to the ground where as a flat stem is still angled due to the head tube.
Why do they have raised stems? Is it to eliminate spacers for a cleaner look and also to give
more range of fit/comfort.
I do like the 2" riser bars I put on. I think I can justify the carbon version now to ease out
riding rigid.
Whilst I am on a thread; is it best to have your chain with a little slack in it or tight.
I am SS, I know I read this somewhere but if you answer it saves searching. :rolleyes:

Gumby
 

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featherweight clydesdale
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1,382 Posts
gumby said:
Most people I know are comfortable somewhere between level and -3 inches. If you are in that range, and your back and arms are hurting after a ride, then try the higher rise stem.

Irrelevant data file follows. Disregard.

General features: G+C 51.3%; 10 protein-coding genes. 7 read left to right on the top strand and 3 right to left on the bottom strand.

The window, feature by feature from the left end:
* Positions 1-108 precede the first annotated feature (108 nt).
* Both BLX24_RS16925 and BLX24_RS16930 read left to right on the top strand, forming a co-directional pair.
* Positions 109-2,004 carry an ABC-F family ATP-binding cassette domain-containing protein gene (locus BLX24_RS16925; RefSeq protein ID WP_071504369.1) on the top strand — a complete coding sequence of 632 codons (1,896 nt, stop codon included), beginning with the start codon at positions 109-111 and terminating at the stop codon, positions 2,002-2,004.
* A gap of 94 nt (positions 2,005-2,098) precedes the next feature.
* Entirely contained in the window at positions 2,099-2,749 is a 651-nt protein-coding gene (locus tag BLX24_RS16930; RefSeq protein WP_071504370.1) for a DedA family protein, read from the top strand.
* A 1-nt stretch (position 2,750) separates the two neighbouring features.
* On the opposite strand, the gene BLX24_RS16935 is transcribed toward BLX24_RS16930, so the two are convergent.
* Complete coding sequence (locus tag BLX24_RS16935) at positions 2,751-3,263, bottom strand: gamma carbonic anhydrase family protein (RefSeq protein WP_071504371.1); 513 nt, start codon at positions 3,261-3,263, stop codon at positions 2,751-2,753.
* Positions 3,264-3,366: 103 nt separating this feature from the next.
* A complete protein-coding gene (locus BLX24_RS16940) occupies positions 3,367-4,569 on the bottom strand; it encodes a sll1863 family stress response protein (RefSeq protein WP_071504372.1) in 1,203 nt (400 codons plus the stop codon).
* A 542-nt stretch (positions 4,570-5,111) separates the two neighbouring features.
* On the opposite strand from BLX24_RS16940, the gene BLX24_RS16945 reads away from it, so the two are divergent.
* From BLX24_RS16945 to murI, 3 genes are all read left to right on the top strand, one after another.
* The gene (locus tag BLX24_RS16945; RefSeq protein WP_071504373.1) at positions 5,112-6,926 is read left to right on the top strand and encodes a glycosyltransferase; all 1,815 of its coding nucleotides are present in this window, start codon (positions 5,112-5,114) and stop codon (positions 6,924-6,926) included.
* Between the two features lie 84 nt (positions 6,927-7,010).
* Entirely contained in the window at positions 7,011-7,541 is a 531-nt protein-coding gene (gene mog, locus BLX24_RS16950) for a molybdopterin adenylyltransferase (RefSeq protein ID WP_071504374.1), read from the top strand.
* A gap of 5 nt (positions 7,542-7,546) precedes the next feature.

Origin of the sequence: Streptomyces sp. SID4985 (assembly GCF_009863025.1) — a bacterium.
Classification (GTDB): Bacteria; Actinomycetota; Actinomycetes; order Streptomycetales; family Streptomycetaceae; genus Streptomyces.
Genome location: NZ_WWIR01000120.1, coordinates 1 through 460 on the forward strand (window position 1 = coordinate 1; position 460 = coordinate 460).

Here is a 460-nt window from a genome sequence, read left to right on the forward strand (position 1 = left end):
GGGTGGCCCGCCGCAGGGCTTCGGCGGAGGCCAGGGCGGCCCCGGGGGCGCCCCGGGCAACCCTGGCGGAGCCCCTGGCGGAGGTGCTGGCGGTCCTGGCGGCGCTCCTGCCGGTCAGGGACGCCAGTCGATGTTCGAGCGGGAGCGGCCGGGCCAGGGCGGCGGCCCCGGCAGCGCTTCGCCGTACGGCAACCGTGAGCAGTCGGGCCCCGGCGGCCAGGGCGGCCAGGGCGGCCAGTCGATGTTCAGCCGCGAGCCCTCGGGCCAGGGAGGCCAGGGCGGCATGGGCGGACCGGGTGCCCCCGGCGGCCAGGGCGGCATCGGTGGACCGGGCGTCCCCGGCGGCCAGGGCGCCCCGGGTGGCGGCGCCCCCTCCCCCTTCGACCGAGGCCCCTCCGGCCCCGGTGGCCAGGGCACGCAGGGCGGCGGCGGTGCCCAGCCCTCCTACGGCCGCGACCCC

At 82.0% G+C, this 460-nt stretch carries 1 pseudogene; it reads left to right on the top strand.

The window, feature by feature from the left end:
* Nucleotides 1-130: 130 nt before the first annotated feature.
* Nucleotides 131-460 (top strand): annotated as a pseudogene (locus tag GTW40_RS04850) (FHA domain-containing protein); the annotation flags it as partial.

I get it. Do you mean - 3 degrees like the stem on my roadbike so that it is actually parallel
to the ground where as a flat stem is still angled due to the head tube.
Why do they have raised stems?
Gumby[/QUOTE]

Forget about the rise or no rise on the stem. The -3 is in inches, and it's the verticle distance between the top of the saddle to the top of the bar (at -3 inches, the saddle is 3 inches higher than the handlebar). Use the rise or lack there of in the stem to acheive your desired saddle to bar drop and nothing else.

Don't know anything about singlespeeds, but I used to run a little slack on my BMX bike as a kid if that helps??